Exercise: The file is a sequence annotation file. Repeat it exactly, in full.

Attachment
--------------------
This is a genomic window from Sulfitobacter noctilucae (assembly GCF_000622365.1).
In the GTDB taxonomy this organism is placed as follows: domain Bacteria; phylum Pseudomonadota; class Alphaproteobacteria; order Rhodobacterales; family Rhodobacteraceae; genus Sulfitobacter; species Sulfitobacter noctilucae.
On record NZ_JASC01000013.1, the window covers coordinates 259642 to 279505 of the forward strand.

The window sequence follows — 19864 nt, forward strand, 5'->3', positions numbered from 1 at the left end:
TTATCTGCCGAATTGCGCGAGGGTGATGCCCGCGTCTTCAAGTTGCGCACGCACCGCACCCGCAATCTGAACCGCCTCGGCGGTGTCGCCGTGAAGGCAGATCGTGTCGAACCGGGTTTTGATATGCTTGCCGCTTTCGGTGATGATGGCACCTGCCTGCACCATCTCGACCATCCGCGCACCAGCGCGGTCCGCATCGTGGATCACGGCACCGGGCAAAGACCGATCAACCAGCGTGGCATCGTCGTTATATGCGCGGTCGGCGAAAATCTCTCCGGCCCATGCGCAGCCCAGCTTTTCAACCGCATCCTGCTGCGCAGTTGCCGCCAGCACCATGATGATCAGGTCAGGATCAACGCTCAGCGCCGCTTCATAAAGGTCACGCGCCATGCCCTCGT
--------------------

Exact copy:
This is a genomic window from Sulfitobacter noctilucae (assembly GCF_000622365.1).
In the GTDB taxonomy this organism is placed as follows: domain Bacteria; phylum Pseudomonadota; class Alphaproteobacteria; order Rhodobacterales; family Rhodobacteraceae; genus Sulfitobacter; species Sulfitobacter noctilucae.
On record NZ_JASC01000013.1, the window covers coordinates 259642 to 279505 of the forward strand.

The window sequence follows — 19864 nt, forward strand, 5'->3', positions numbered from 1 at the left end:
TTATCTGCCGAATTGCGCGAGGGTGATGCCCGCGTCTTCAAGTTGCGCACGCACCGCACCCGCAATCTGAACCGCCTCGGCGGTGTCGCCGTGAAGGCAGATCGTGTCGAACCGGGTTTTGATATGCTTGCCGCTTTCGGTGATGATGGCACCTGCCTGCACCATCTCGACCATCCGCGCACCAGCGCGGTCCGCATCGTGGATCACGGCACCGGGCAAAGACCGATCAACCAGCGTGGCATCGTCGTTATATGCGCGGTCGGCGAAAATCTCTCCGGCCCATGCGCAGCCCAGCTTTTCAACCGCATCCTGCTGCGCAGTTGCCGCCAGCACCATGATGATCAGGTCAGGATCAACGCTCAGCGCCGCTTCATAAAGGTCACGCGCCATGCCCTCGT